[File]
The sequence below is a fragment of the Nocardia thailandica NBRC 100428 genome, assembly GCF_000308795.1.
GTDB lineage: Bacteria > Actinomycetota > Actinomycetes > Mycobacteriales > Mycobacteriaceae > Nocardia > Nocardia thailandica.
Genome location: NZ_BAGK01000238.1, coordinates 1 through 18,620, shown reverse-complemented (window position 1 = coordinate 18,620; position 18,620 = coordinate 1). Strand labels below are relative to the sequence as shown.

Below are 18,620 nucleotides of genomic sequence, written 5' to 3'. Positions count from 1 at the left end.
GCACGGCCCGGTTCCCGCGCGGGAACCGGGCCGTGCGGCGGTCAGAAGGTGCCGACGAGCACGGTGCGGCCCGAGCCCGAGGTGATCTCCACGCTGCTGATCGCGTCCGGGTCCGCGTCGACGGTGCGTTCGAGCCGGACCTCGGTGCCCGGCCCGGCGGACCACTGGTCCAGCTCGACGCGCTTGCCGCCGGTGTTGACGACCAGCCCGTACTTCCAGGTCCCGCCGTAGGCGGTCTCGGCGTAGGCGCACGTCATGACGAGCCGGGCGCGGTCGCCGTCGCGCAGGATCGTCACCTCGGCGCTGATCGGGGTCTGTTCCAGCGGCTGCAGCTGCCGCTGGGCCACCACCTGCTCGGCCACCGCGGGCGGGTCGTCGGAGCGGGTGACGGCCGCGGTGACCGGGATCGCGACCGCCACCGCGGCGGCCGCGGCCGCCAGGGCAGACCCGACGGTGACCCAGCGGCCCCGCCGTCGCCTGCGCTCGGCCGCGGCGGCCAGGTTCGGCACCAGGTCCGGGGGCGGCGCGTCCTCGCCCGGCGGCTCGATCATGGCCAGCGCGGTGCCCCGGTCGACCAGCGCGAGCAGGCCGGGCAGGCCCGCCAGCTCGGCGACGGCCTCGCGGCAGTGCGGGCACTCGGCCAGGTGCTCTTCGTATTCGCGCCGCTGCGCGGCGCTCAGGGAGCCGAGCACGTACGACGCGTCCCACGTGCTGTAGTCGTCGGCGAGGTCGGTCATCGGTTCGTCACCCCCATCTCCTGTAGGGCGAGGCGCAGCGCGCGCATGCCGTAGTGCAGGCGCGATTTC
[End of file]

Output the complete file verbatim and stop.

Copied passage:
The sequence below is a fragment of the Nocardia thailandica NBRC 100428 genome, assembly GCF_000308795.1.
GTDB lineage: Bacteria > Actinomycetota > Actinomycetes > Mycobacteriales > Mycobacteriaceae > Nocardia > Nocardia thailandica.
Genome location: NZ_BAGK01000238.1, coordinates 1 through 18,620, shown reverse-complemented (window position 1 = coordinate 18,620; position 18,620 = coordinate 1). Strand labels below are relative to the sequence as shown.

Below are 18,620 nucleotides of genomic sequence, written 5' to 3'. Positions count from 1 at the left end.
GCACGGCCCGGTTCCCGCGCGGGAACCGGGCCGTGCGGCGGTCAGAAGGTGCCGACGAGCACGGTGCGGCCCGAGCCCGAGGTGATCTCCACGCTGCTGATCGCGTCCGGGTCCGCGTCGACGGTGCGTTCGAGCCGGACCTCGGTGCCCGGCCCGGCGGACCACTGGTCCAGCTCGACGCGCTTGCCGCCGGTGTTGACGACCAGCCCGTACTTCCAGGTCCCGCCGTAGGCGGTCTCGGCGTAGGCGCACGTCATGACGAGCCGGGCGCGGTCGCCGTCGCGCAGGATCGTCACCTCGGCGCTGATCGGGGTCTGTTCCAGCGGCTGCAGCTGCCGCTGGGCCACCACCTGCTCGGCCACCGCGGGCGGGTCGTCGGAGCGGGTGACGGCCGCGGTGACCGGGATCGCGACCGCCACCGCGGCGGCCGCGGCCGCCAGGGCAGACCCGACGGTGACCCAGCGGCCCCGCCGTCGCCTGCGCTCGGCCGCGGCGGCCAGGTTCGGCACCAGGTCCGGGGGCGGCGCGTCCTCGCCCGGCGGCTCGATCATGGCCAGCGCGGTGCCCCGGTCGACCAGCGCGAGCAGGCCGGGCAGGCCCGCCAGCTCGGCGACGGCCTCGCGGCAGTGCGGGCACTCGGCCAGGTGCTCTTCGTATTCGCGCCGCTGCGCGGCGCTCAGGGAGCCGAGCACGTACGACGCGTCCCACGTGCTGTAGTCGTCGGCGAGGTCGGTCATCGGTTCGTCACCCCCATCTCCTGTAGGGCGAGGCGCAGCGCGCGCATGCCGTAGTGCAGGCGCGATTTC